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Okla. 89er QF Chapter Donates $20,000 for Quail Habitat Work

Pheasants Forever removed the eastern red cedars off this Nebraska property. Pheasants Forever File Photo

I was walking the dogs the other day out behind my house when I stumbled across it, an ugly, spindly little thing that hadn’t been there before. It looked harmless enough, just a sprig of raggedy evergreen poking out from the leaves covering the ground. It didn’t look evil. In fact, it looked like Charlie Brown’s Christmas tree. Cute almost in a homely sort of way. I bent over, gently grasped its slender little stem… then ruthlessly yanked it out of the ground and threw it over the fence. Tree homicide never felt so good.

Having struck a blow for quail (at least in my mind), I happily resumed my walk. What was so horrible about this tiny little plant I had just joyously murdered? Oh, just about everything. Given enough time, it would have grown into a giant, sprawling, water-sucking, habitat-stealing eastern red cedar, which I like to call the cockroach of the tree world. Eastern red cedars are a type of juniper that, while native to my area of the southern plains, has historically been confined to deep canyons and other areas relatively immune from fire. But the eastern red cedar’s range has exploded in recent years, forming dense stands of – quite literally – impenetrable, sterile forest where prairie used to be. I’ve watched eastern red cedars slowly choke out some of my favorite hunting spots over the past 15 years or so, and as someone who’s worn out a chainsaw or two trying to beat them back on my in-law’s property, I can attest to both the eastern red cedar’s perniciousness and its profligacy.

This devil tree does absolutely nothing for quail, or virtually any other wildlife for that matter, and it’s quite literally taking over the quail-hunting landscape in my home state of Oklahoma. Which is why it did my eastern red cedar-hating heart good recently to see the good folks of the Central Oklahoma 89er Quail Forever chapter donate $20,000 to the Oklahoma Department of Wildlife Conservation for the purchase of a cedar-cutting machine that will be used on the state’s wildlife management areas. Not only is it a great example of how local QF chapters’ dollars stay local, it’s a great use of those dollars as well. I for one can’t wait to see all those newly-cut cedar trees slowly turning brown as the dogs and I walk past them this fall.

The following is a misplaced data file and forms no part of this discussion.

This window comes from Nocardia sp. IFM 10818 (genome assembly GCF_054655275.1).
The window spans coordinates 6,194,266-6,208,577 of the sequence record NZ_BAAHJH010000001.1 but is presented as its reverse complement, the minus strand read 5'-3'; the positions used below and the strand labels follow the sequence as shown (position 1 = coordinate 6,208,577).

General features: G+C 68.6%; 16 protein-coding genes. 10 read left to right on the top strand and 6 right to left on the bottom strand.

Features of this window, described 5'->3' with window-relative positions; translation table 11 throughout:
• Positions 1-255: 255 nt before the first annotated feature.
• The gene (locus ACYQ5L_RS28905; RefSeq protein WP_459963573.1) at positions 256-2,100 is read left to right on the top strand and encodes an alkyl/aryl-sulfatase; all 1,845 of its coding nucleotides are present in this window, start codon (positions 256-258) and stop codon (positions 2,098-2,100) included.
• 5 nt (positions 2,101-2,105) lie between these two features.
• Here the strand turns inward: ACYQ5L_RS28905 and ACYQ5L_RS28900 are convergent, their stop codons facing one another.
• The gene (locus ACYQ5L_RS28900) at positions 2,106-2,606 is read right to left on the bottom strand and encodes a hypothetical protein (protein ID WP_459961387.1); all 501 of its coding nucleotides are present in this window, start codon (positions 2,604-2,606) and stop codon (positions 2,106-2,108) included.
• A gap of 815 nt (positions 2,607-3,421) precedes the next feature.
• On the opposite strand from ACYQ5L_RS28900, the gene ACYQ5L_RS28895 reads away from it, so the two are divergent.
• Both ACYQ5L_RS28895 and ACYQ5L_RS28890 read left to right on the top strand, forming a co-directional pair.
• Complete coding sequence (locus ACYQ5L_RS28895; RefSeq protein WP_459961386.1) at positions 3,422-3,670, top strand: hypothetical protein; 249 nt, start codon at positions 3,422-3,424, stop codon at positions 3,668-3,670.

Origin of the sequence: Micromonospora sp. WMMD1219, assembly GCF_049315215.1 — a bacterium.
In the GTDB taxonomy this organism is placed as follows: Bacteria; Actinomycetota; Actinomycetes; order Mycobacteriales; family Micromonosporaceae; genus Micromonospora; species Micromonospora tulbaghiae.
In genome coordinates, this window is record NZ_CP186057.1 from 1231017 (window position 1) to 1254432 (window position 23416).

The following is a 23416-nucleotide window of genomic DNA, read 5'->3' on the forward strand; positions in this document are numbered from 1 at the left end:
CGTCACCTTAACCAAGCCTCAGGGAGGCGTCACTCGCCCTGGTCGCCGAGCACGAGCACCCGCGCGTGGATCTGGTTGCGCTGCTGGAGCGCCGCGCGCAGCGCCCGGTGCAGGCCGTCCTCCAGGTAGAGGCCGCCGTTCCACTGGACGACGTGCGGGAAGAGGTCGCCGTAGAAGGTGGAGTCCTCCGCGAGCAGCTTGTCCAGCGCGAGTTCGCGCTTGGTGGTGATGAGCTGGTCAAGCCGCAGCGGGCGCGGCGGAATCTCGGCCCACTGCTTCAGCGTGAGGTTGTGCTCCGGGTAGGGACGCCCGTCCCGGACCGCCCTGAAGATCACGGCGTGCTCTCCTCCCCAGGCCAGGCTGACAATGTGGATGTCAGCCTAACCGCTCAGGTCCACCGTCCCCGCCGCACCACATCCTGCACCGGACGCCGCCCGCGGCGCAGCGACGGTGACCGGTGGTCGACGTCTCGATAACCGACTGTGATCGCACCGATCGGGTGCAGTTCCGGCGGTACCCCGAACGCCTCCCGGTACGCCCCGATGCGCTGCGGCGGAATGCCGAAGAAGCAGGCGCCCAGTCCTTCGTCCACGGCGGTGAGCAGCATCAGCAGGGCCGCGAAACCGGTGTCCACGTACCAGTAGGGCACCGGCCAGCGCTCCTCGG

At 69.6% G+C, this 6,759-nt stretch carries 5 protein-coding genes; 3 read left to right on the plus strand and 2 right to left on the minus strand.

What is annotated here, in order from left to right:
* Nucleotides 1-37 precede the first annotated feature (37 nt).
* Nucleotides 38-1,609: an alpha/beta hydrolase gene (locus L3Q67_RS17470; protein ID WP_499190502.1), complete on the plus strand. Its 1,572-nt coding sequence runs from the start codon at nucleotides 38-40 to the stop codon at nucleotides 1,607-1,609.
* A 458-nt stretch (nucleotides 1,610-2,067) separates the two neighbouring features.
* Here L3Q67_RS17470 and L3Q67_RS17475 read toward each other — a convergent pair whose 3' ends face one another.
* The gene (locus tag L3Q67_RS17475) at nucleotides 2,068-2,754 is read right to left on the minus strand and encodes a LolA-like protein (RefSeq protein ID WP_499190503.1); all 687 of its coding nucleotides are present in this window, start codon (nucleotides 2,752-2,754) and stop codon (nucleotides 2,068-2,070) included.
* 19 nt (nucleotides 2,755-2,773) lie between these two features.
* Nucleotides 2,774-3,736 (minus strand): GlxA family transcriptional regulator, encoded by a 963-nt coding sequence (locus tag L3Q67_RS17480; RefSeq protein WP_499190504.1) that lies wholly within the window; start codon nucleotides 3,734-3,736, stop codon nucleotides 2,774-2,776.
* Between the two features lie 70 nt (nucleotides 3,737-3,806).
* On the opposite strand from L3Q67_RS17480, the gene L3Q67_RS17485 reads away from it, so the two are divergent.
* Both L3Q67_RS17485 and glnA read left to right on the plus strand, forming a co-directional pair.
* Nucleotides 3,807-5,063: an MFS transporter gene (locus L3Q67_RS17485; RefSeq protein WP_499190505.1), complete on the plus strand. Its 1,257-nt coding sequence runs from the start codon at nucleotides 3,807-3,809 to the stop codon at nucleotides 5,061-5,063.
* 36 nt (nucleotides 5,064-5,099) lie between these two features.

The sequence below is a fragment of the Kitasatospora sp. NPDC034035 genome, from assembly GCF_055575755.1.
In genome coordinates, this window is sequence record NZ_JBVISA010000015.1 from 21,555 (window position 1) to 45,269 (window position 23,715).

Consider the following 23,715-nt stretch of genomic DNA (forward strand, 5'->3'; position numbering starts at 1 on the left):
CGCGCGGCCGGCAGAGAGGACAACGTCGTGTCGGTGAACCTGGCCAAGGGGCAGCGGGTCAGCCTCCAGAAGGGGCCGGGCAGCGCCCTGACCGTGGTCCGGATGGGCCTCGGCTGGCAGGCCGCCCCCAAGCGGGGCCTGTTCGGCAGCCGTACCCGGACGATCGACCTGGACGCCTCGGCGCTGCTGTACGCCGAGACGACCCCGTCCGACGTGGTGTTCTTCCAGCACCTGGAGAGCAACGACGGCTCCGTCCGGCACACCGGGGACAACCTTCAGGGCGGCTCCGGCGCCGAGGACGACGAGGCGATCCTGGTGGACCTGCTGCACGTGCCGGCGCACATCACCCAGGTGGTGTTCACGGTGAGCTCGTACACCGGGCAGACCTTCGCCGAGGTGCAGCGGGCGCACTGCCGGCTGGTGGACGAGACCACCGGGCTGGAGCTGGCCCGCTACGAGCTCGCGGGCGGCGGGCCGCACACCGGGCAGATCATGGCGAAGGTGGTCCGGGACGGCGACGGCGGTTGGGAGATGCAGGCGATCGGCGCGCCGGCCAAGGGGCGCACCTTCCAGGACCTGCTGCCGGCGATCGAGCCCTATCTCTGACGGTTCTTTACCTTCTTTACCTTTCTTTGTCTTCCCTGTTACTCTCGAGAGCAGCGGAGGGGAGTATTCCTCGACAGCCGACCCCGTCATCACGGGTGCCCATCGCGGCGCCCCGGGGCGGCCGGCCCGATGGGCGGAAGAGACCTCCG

That doesn’t mean, however, that I will stop waging my low-level personal warfare against eastern red cedars. Like some weird, demented anti-Johnny Appleseed, I long ago made it a point to stop and pull every eastern red cedar seedling I came across while out walking or hunting. A largely symbolic gesture, I know, especially compared with the absolutely real difference that my QF chapter’s contribution will be making with this new cedar-cutting machine. But that’s OK, they both still make me feel good…

What little gestures do you make or symbolic blows do you strike for your local quail?

Chad Love writes for Quail Forever (Pheasants Forever’s quail conservation division) from Woodward, Oklahoma. He is a lifelong quail hunter and “bird dog guy” who also writes for Field & Stream, including the magazine’s “Man’s Best Friend” gundog blog.

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One Response to “Okla. 89er QF Chapter Donates $20,000 for Quail Habitat Work”

  1. Andy says:

    Oklahoma is not the only place with cedar problems, as evidenced by your photo. My sole purpose in life right now (it seems like) is to provide technical assistance and cost share to ranchers that are willing to cut cedar trees and implement prescribed fire in the Loess Canyons in SW Nebraska. Some of these properties are up to 70% canopy cover of cedar trees. I really think that, given enough time without fire, most of the central great plains would succeed to a cedar grove. I think the tree shear will be a wise investment. Even better, ODWC should get involved with a landowner prescribed burn association. Works extremely well here for Game and Parks and local landowners.


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